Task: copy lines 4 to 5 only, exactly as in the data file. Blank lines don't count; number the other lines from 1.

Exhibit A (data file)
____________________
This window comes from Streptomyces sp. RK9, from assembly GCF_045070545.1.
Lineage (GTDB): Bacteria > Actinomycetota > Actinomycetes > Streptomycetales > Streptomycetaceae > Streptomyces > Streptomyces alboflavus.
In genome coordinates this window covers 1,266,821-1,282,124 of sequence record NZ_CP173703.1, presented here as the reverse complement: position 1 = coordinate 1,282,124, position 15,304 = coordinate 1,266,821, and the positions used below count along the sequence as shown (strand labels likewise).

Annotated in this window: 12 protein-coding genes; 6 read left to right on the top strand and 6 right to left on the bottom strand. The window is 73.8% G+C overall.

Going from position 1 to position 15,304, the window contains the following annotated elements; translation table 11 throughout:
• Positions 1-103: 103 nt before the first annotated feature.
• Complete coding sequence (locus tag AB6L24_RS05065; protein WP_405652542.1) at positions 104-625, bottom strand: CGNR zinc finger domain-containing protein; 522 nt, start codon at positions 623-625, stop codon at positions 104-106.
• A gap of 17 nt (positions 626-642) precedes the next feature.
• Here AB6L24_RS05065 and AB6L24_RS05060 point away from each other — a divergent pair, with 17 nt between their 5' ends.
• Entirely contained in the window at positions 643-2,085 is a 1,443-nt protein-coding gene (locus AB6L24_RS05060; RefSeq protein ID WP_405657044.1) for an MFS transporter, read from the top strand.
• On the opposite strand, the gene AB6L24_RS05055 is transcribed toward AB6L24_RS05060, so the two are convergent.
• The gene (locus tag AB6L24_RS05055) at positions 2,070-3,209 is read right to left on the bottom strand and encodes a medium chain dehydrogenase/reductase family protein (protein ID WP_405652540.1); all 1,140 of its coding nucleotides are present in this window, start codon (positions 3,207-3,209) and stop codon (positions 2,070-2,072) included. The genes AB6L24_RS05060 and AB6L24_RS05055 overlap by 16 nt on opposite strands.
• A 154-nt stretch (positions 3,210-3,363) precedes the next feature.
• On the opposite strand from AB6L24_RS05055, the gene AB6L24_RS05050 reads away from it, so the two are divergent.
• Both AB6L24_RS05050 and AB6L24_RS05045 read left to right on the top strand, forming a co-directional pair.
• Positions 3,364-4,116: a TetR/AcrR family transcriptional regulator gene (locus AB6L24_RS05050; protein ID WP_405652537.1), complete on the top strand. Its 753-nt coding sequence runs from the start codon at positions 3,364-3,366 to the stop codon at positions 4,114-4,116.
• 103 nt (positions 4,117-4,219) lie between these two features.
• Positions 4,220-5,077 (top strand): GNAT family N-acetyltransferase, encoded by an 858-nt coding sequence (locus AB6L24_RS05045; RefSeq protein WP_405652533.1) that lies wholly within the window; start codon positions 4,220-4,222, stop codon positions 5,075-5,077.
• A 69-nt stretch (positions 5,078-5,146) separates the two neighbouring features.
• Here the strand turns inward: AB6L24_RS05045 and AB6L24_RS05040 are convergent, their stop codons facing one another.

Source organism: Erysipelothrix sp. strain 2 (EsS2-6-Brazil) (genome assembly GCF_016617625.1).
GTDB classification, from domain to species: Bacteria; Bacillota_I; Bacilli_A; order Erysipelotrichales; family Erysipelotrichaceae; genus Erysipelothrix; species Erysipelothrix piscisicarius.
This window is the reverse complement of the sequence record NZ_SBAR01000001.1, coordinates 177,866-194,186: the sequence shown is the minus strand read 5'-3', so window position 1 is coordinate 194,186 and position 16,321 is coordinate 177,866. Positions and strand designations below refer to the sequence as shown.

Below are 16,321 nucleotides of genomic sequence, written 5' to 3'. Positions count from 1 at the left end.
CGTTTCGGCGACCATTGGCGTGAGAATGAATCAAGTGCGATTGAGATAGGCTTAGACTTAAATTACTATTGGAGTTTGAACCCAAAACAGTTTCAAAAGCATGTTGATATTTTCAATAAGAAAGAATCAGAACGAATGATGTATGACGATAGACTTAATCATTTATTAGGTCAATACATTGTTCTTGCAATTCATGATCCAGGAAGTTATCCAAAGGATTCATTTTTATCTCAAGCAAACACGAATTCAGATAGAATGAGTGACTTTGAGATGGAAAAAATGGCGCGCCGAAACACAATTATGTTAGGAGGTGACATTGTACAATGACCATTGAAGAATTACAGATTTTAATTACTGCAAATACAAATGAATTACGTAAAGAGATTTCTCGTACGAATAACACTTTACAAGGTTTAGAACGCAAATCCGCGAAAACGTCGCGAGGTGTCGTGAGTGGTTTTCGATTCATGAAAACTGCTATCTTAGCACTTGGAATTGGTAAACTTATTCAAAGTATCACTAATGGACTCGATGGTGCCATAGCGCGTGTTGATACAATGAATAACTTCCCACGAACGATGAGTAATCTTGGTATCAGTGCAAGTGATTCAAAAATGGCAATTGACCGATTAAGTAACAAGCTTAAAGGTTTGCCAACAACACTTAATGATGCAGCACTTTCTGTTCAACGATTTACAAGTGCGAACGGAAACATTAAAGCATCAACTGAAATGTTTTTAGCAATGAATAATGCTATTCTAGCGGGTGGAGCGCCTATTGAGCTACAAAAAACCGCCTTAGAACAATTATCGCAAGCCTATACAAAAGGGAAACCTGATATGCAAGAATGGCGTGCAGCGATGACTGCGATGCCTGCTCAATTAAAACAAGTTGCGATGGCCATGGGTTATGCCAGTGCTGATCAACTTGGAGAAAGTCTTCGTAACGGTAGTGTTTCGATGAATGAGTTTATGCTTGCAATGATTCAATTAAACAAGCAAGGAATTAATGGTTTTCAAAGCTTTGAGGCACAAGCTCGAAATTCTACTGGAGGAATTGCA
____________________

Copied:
Annotated in this window: 12 protein-coding genes; 6 read left to right on the top strand and 6 right to left on the bottom strand. The window is 73.8% G+C overall.

Going from position 1 to position 15,304, the window contains the following annotated elements; translation table 11 throughout: